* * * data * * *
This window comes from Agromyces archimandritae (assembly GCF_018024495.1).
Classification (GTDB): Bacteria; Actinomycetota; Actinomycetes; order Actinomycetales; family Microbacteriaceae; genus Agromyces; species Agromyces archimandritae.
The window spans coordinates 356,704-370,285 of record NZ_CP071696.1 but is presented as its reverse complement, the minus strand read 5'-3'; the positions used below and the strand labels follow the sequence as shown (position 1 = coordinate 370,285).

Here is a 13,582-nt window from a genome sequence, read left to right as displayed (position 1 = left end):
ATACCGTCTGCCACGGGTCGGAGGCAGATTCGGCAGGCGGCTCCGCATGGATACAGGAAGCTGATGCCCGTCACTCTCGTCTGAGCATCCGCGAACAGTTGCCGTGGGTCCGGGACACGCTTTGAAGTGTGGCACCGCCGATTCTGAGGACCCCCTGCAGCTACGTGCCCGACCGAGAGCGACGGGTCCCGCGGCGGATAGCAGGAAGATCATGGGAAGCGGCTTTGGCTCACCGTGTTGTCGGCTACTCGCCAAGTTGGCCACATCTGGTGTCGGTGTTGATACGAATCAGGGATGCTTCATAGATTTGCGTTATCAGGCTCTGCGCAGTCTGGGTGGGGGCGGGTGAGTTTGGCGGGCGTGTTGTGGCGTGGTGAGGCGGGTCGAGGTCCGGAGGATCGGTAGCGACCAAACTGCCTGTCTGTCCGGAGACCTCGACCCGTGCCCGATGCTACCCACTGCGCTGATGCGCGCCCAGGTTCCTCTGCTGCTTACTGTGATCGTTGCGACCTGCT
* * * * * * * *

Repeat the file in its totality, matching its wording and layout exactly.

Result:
This window comes from Agromyces archimandritae (assembly GCF_018024495.1).
Classification (GTDB): Bacteria; Actinomycetota; Actinomycetes; order Actinomycetales; family Microbacteriaceae; genus Agromyces; species Agromyces archimandritae.
The window spans coordinates 356,704-370,285 of record NZ_CP071696.1 but is presented as its reverse complement, the minus strand read 5'-3'; the positions used below and the strand labels follow the sequence as shown (position 1 = coordinate 370,285).

Here is a 13,582-nt window from a genome sequence, read left to right as displayed (position 1 = left end):
ATACCGTCTGCCACGGGTCGGAGGCAGATTCGGCAGGCGGCTCCGCATGGATACAGGAAGCTGATGCCCGTCACTCTCGTCTGAGCATCCGCGAACAGTTGCCGTGGGTCCGGGACACGCTTTGAAGTGTGGCACCGCCGATTCTGAGGACCCCCTGCAGCTACGTGCCCGACCGAGAGCGACGGGTCCCGCGGCGGATAGCAGGAAGATCATGGGAAGCGGCTTTGGCTCACCGTGTTGTCGGCTACTCGCCAAGTTGGCCACATCTGGTGTCGGTGTTGATACGAATCAGGGATGCTTCATAGATTTGCGTTATCAGGCTCTGCGCAGTCTGGGTGGGGGCGGGTGAGTTTGGCGGGCGTGTTGTGGCGTGGTGAGGCGGGTCGAGGTCCGGAGGATCGGTAGCGACCAAACTGCCTGTCTGTCCGGAGACCTCGACCCGTGCCCGATGCTACCCACTGCGCTGATGCGCGCCCAGGTTCCTCTGCTGCTTACTGTGATCGTTGCGACCTGCT